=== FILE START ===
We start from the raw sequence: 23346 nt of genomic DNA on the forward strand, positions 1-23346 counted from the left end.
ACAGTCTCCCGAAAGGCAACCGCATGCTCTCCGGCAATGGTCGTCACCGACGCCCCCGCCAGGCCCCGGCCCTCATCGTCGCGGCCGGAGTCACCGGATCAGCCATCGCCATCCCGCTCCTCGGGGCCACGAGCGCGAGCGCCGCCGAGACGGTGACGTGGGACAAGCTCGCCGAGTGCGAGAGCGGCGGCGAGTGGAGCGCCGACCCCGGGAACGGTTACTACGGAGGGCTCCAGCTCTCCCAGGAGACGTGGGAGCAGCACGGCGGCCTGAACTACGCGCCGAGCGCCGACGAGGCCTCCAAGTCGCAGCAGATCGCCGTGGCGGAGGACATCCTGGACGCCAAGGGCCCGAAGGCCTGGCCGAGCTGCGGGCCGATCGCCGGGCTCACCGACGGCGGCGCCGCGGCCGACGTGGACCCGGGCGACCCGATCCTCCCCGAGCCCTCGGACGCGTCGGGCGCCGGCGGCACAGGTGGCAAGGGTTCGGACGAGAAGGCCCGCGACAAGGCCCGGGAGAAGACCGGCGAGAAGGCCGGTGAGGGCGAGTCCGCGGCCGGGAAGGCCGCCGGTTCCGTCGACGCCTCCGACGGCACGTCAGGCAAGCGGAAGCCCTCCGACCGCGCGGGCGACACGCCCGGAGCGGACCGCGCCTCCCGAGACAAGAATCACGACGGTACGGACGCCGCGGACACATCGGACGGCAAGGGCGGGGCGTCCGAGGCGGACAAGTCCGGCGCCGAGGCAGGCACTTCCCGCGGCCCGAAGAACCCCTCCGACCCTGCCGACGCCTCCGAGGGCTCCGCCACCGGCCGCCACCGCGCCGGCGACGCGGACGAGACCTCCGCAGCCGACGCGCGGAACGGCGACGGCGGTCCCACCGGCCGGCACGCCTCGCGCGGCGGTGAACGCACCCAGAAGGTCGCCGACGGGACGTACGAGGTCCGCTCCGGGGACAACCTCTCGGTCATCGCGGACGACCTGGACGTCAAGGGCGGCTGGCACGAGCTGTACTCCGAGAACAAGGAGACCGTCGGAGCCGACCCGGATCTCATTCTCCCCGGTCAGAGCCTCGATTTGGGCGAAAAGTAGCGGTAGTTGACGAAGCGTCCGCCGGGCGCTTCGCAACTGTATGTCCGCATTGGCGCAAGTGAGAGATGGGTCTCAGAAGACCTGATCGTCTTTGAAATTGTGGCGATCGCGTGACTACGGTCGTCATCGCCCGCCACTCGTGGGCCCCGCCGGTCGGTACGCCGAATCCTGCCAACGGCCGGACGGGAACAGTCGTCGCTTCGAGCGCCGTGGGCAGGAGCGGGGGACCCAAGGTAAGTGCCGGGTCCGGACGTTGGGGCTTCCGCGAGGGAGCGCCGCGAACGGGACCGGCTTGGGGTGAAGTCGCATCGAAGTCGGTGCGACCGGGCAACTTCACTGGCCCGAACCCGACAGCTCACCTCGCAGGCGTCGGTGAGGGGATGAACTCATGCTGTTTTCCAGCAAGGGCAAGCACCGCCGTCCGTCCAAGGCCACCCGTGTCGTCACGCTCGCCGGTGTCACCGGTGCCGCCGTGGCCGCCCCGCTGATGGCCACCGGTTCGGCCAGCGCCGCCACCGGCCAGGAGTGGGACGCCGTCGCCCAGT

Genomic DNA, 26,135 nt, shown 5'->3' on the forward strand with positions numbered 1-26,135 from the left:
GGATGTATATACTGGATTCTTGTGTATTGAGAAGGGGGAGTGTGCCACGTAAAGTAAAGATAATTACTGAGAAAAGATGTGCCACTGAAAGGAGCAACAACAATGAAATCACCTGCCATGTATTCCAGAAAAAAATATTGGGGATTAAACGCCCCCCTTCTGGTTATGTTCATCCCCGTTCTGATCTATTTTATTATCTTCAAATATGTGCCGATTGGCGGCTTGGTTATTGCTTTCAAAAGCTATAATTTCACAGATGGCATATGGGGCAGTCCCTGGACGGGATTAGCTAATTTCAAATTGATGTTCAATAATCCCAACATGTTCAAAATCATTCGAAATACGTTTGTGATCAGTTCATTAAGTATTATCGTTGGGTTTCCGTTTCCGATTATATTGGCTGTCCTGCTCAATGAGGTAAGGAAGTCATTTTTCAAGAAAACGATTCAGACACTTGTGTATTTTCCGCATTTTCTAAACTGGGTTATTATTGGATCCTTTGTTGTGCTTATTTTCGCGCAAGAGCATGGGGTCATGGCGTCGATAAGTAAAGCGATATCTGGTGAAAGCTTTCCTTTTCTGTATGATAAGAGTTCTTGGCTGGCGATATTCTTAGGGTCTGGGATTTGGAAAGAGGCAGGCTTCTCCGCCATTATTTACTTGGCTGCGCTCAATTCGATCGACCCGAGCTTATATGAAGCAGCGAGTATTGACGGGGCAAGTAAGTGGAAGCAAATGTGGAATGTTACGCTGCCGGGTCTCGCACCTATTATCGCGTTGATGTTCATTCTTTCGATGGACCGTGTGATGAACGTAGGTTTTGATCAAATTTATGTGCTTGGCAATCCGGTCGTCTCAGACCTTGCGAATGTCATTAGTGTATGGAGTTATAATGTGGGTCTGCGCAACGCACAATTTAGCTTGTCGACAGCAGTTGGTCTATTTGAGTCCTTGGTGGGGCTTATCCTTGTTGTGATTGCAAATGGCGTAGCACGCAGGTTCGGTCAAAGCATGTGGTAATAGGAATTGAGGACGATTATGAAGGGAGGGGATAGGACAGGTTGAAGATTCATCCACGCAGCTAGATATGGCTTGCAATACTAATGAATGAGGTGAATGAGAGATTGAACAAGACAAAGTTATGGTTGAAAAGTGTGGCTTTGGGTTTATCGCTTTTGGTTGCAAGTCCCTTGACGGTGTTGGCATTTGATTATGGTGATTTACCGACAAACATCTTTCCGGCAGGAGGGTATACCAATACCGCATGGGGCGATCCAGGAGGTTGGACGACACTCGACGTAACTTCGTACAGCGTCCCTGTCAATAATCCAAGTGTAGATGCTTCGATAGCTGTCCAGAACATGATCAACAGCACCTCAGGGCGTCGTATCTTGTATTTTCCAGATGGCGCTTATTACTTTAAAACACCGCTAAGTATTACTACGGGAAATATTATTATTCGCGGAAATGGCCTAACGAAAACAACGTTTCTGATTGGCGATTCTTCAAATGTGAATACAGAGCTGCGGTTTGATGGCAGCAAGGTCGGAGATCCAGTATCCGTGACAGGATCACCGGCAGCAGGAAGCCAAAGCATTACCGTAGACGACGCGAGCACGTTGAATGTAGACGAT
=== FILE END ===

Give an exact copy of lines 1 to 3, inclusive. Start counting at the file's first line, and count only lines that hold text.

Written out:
We start from the raw sequence: 23346 nt of genomic DNA on the forward strand, positions 1-23346 counted from the left end.
ACAGTCTCCCGAAAGGCAACCGCATGCTCTCCGGCAATGGTCGTCACCGACGCCCCCGCCAGGCCCCGGCCCTCATCGTCGCGGCCGGAGTCACCGGATCAGCCATCGCCATCCCGCTCCTCGGGGCCACGAGCGCGAGCGCCGCCGAGACGGTGACGTGGGACAAGCTCGCCGAGTGCGAGAGCGGCGGCGAGTGGAGCGCCGACCCCGGGAACGGTTACTACGGAGGGCTCCAGCTCTCCCAGGAGACGTGGGAGCAGCACGGCGGCCTGAACTACGCGCCGAGCGCCGACGAGGCCTCCAAGTCGCAGCAGATCGCCGTGGCGGAGGACATCCTGGACGCCAAGGGCCCGAAGGCCTGGCCGAGCTGCGGGCCGATCGCCGGGCTCACCGACGGCGGCGCCGCGGCCGACGTGGACCCGGGCGACCCGATCCTCCCCGAGCCCTCGGACGCGTCGGGCGCCGGCGGCACAGGTGGCAAGGGTTCGGACGAGAAGGCCCGCGACAAGGCCCGGGAGAAGACCGGCGAGAAGGCCGGTGAGGGCGAGTCCGCGGCCGGGAAGGCCGCCGGTTCCGTCGACGCCTCCGACGGCACGTCAGGCAAGCGGAAGCCCTCCGACCGCGCGGGCGACACGCCCGGAGCGGACCGCGCCTCCCGAGACAAGAATCACGACGGTACGGACGCCGCGGACACATCGGACGGCAAGGGCGGGGCGTCCGAGGCGGACAAGTCCGGCGCCGAGGCAGGCACTTCCCGCGGCCCGAAGAACCCCTCCGACCCTGCCGACGCCTCCGAGGGCTCCGCCACCGGCCGCCACCGCGCCGGCGACGCGGACGAGACCTCCGCAGCCGACGCGCGGAACGGCGACGGCGGTCCCACCGGCCGGCACGCCTCGCGCGGCGGTGAACGCACCCAGAAGGTCGCCGACGGGACGTACGAGGTCCGCTCCGGGGACAACCTCTCGGTCATCGCGGACGACCTGGACGTCAAGGGCGGCTGGCACGAGCTGTACTCCGAGAACAAGGAGACCGTCGGAGCCGACCCGGATCTCATTCTCCCCGGTCAGAGCCTCGATTTGGGCGAAAAGTAGCGGTAGTTGACGAAGCGTCCGCCGGGCGCTTCGCAACTGTATGTCCGCATTGGCGCAAGTGAGAGATGGGTCTCAGAAGACCTGATCGTCTTTGAAATTGTGGCGATCGCGTGACTACGGTCGTCATCGCCCGCCACTCGTGGGCCCCGCCGGTCGGTACGCCGAATCCTGCCAACGGCCGGACGGGAACAGTCGTCGCTTCGAGCGCCGTGGGCAGGAGCGGGGGACCCAAGGTAAGTGCCGGGTCCGGACGTTGGGGCTTCCGCGAGGGAGCGCCGCGAACGGGACCGGCTTGGGGTGAAGTCGCATCGAAGTCGGTGCGACCGGGCAACTTCACTGGCCCGAACCCGACAGCTCACCTCGCAGGCGTCGGTGAGGGGATGAACTCATGCTGTTTTCCAGCAAGGGCAAGCACCGCCGTCCGTCCAAGGCCACCCGTGTCGTCACGCTCGCCGGTGTCACCGGTGCCGCCGTGGCCGCCCCGCTGATGGCCACCGGTTCGGCCAGCGCCGCCACCGGCCAGGAGTGGGACGCCGTCGCCCAGT

Genomic DNA, 26,135 nt, shown 5'->3' on the forward strand with positions numbered 1-26,135 from the left: